Common Questions About Student Loan Repayment
After earning their degrees, many college graduates face a new challenge--repaying their student loans. If you've recently graduated from college, you might have some concerns about how you'll pay your student loans. Here are some answers to common questions about paying student loans.
Can I start making payments before the grace period ends?
Yes. The purpose of the grace period is to allow new graduates to get on their feet financially before committing to monthly loan repayment. The typical grace period is six months, though whether you have one and the exact length will depend on the type of loan you have.
You can make payments before the grace period ends, if you can afford to do so. Making payments during the grace period could reduce the overall interest you pay on the loans and enable you to pay off your loans more quickly.
How do I know which repayment plan is right for me?
Typically, several repayment options are available. This means you should be able to find one that is flexible enough to meet your needs. Asking yourself the following questions may help with your decision:
- How much can I afford to pay monthly? Will I be able to balance what I can afford to pay against what I am required to pay?
- Would it be better to pay the minimum payment on multiple loans or consolidate them into a single payment?
- Which repayment plan will save me the most money over the long term?
- Which repayment plan will help me pay off my student loans the fastest?
- How much total interest will I pay under each repayment plan?
For more information on specific types of repayment plans for federal student loans, visit studentaid.ed.gov.
Should I consolidate multiple student loans?
You might opt to combine multiple student loans into a consolidated loan with a single monthly payment. Many borrowers prefer the convenience of making a single payment each month over multiple student loan payments, even if it doesn't significantly change the total monthly amount. But consider the following repercussions first.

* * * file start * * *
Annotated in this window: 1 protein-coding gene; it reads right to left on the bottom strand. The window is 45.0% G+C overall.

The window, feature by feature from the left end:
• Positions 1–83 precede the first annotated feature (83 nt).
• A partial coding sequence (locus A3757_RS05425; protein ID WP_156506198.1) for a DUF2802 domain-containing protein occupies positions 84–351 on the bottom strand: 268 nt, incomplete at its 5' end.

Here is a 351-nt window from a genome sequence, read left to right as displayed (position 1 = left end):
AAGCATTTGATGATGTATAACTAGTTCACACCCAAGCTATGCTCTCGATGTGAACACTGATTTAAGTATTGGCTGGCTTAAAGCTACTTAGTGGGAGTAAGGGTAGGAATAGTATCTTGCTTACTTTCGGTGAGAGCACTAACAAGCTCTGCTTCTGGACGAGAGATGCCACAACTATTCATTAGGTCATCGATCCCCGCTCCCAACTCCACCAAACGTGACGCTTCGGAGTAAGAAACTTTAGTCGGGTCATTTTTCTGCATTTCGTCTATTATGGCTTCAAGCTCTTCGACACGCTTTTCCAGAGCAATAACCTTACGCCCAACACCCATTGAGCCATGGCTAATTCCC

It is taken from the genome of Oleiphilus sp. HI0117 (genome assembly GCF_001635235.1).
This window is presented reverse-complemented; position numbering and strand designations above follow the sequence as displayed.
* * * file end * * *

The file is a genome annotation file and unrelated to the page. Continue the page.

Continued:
For example, you might forfeit some of the benefits that come with federal loans. You could also wind up paying more--and once the loans are combined, you won't be able to pay down the loan with the highest interest rate first.
Some private student loans may be consolidated, though it might be smart for you to wait a few years after graduation before consolidating. You can use that time to build a solid credit history, which could help you earn a better rate when you do consolidate.
What happens if I miss a payment?
If you forget to make a single payment, you should be in the clear as long as you get back on track right away. But if you miss multiple payments, you need to come up with a plan.
Perhaps you've missed payments as a result of temporary financial hardship. In this case, you could be eligible for a deferment. If you qualify, you won't be required to make monthly payments, but you're still responsible for accrued interest on all of your loans during this period. Even if you don't meet the requirements for a deferment, you can seek your lender's or servicer's approval for a forbearance, which also allows you to stop paying your student loans for a period of time, typically six months.
Remember that interest will still accrue, so you may end up owing more over the course of your loan. Think carefully before you pursue either option.